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UATC Support Statement on

Amnesty International’s Global Campaign Against Torture

13 May 2014

Empowering the Torture Victims is a key in Fighting Impunity

Torture is an affront to human life and dignity that cannot be justified under any circumstances in any parts of the world.

The United Against Torture Coalition – Philippines (UATC) restates its commitments to fight against torture and end impunity by upholding the basic human rights and dignity of every individual as it joins the Amnesty International in the launching of the Global Campaign Against Torture.

The global campaign, which will be carried out through holding of series of public events, is aimed to remind all States including the Philippine government of their obligations to respect and guarantee the right of every person to be free from torture and ill-treatment, to effectively bring those responsible to justice, and to guarantee reparative measures to victims and their families.

The UATC- Philippines laments that the practice of torture continue to occur in a widespread and systematic manner everywhere in the world. The Philippines is no exemption. Despite the enactment a domestic law criminalizing torture in 2009 which is purportedly aimed at ending impunity and giving meaning to the Convention Against Torture to which the Philippines is state party since June 1986, torture is continuously being committed by government authorities or agents of the state particularly the police and the military usually to punish, to obtain information or a confession, to take revenge on a person or persons, and to sow terror and fear not only to victims but also to their families and the larger society.

The clear rift between policies and practices of torture in the Philippines is once again conspicuously displayed in the recent news about existence of the “wheel of torture” at the Philippine National Police (PNP) satellite detention facility in Biñan, Laguna.

 

It reveals not only that torture is still prevalent, but it is being committed with total impunity. The Philippine Justice system seems to be unmoved by these legal and institutional reforms as no perpetrators until now are held to account.

Take for example the documented torture cases of Lenin Salas, Ronnel Victor R. Cabais and Abdul-Khan Ajid which are faced with a number of legal impediments such as the slow and ineffective police investigations, difficulty in positively identifying the perpetrators, inaccessibility of prompt, thorough, impartial and independent medical care and evaluation and the risk of reprisals against victims and witnesses.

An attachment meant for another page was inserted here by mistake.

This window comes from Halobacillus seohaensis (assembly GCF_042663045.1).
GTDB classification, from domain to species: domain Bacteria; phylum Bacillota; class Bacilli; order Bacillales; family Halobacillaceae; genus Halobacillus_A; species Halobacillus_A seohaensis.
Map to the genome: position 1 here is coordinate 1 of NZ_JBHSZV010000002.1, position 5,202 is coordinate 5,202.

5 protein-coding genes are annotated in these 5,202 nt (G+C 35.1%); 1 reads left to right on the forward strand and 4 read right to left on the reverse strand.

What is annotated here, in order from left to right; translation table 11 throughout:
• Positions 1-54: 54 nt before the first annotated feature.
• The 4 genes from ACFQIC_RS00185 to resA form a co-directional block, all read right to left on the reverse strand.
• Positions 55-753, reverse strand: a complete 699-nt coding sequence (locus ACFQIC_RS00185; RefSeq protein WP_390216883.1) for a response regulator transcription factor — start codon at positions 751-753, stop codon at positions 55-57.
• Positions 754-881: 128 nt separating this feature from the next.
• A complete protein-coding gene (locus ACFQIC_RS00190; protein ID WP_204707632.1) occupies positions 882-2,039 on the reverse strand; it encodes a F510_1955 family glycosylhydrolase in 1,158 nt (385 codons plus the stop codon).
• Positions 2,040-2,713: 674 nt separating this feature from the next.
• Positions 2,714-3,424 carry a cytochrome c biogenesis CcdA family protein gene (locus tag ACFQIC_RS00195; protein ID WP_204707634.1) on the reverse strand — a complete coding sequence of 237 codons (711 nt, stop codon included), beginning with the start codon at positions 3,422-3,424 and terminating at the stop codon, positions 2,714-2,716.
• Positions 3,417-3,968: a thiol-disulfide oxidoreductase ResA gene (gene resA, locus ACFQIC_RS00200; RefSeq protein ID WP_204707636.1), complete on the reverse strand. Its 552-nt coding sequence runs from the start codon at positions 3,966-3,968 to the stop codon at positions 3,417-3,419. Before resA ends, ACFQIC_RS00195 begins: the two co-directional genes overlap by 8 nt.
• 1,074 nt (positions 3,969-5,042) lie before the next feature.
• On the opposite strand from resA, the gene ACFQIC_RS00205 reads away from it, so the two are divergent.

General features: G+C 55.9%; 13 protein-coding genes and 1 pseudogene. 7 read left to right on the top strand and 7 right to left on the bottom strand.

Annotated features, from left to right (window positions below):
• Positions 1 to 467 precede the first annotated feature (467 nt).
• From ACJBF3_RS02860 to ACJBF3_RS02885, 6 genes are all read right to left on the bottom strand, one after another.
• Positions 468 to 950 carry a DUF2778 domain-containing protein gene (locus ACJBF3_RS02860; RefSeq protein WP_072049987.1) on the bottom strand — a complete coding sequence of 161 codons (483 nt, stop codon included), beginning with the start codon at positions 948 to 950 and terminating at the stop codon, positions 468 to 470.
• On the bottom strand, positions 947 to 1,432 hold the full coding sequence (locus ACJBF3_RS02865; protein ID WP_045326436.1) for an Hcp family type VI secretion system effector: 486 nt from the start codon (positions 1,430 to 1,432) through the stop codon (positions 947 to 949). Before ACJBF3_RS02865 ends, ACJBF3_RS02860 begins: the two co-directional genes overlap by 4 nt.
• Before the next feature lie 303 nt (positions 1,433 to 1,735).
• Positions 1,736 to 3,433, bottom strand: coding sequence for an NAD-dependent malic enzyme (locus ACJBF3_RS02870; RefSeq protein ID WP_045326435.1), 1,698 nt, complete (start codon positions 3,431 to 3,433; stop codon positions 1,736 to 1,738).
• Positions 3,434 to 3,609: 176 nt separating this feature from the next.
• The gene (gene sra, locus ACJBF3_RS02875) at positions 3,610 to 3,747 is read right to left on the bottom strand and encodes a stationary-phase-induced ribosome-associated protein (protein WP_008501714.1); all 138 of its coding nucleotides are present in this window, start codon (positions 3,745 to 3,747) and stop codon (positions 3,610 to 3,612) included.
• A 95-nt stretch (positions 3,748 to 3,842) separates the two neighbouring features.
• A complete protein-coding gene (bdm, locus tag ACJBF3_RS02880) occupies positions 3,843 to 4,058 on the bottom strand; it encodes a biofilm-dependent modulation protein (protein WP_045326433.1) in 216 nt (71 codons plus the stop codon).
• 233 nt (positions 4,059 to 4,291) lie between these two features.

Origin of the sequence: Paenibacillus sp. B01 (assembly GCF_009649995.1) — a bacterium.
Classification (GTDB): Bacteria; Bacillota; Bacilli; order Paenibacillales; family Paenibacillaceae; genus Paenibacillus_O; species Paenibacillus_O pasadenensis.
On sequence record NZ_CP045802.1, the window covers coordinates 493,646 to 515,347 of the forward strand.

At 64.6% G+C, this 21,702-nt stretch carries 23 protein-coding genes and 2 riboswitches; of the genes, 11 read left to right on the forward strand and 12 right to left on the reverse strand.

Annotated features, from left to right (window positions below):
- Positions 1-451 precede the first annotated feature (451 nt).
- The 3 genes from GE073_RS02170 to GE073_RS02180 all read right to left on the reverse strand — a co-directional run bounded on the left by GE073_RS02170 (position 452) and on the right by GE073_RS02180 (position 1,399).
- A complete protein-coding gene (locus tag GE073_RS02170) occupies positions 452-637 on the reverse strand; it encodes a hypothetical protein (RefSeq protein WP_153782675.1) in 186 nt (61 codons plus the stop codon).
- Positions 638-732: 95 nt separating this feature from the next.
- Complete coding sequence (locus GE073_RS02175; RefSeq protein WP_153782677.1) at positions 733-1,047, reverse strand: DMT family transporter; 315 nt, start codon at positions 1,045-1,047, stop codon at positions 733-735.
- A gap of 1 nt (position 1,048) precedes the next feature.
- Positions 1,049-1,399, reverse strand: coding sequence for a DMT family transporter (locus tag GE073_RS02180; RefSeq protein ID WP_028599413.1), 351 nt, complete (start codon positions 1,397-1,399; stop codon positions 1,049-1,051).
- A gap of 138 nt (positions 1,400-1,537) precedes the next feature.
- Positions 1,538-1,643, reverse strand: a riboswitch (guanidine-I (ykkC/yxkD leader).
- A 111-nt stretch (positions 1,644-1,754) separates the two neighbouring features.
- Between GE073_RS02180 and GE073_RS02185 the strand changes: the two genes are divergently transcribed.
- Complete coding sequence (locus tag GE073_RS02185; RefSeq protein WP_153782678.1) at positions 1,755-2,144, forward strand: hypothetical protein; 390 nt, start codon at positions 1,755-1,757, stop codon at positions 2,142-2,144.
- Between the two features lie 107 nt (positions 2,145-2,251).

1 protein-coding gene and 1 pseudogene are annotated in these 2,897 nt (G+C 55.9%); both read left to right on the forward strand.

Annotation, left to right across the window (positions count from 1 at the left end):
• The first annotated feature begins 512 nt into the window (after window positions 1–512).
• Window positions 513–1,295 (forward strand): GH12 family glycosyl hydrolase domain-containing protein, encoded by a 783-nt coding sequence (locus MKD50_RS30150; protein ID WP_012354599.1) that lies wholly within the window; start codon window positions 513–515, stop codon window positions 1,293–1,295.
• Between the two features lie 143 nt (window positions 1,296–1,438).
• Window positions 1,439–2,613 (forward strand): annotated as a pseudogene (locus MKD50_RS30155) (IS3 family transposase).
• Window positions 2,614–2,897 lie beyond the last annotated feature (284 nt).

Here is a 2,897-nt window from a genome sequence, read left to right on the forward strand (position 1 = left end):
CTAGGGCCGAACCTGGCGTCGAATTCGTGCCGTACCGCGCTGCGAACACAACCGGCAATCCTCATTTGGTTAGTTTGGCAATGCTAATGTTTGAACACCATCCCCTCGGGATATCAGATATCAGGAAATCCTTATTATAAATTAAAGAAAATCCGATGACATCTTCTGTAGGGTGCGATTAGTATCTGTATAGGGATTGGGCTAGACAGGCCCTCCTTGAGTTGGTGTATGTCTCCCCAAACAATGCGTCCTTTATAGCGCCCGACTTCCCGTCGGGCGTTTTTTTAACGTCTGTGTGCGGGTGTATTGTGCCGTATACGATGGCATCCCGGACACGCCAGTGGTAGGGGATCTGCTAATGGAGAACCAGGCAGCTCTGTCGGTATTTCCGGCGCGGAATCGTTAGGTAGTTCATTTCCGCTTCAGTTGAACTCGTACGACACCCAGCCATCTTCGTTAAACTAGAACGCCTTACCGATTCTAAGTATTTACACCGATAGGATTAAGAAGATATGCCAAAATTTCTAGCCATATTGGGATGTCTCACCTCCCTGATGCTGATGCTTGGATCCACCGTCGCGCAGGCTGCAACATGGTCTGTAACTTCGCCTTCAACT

While it is imperative for the Philippine government to address the existing legal gaps and limitations in the implementation of the law in order to ensure accountability, it also needs to focus its attentions and efforts on the prevention of torture and the rehabilitation of torture victims.

One way to ensure its prevention is to guarantee and strictly observed the rights of any person under arrest or placed under custody particularly the right to medical examination within 48 hours and in every level of the chain of custody.

Torture victims should also be accorded with immediate medical and psychological care through high quality, accessible and appropriate rehabilitation program regardless of the prosecution and conviction of the torture cases. Though, the Philippine government has just approved a Comprehensive Rehabilitation Programs for Torture Victims which was crafted by inter-agencies headed by the Commission of Human Rights (CHR), it is still very unclear how torture victims can access the available government services and if it has the necessary budget lines to ensure the provisions of rehabilitation program to torture victims.  The Philippine government must therefore look at rehabilitation as the means to empower the torture victims in order for them to resume a full life as possible and to restore their situation in all likeliness that it would have existed if torture had not been committed.

The UATC – Philippines believes that empowering torture victims is a key not only for rebuilding their lives but also for continuing their quest for justice. However, this can only be possible if the Philippine government and all states can guarantee the freedom of every person from torture and other forms of state violence.

The UATC- Philippines is composed of more than thirty (30) human rights organizations led by Amnesty International-Philippines, Balay Rehabilitation Center, Families of Victims of Involuntary Disappearance (FIND), Medical Action Group (MAG), and Task Force Detainees of the Philippines (TFDP).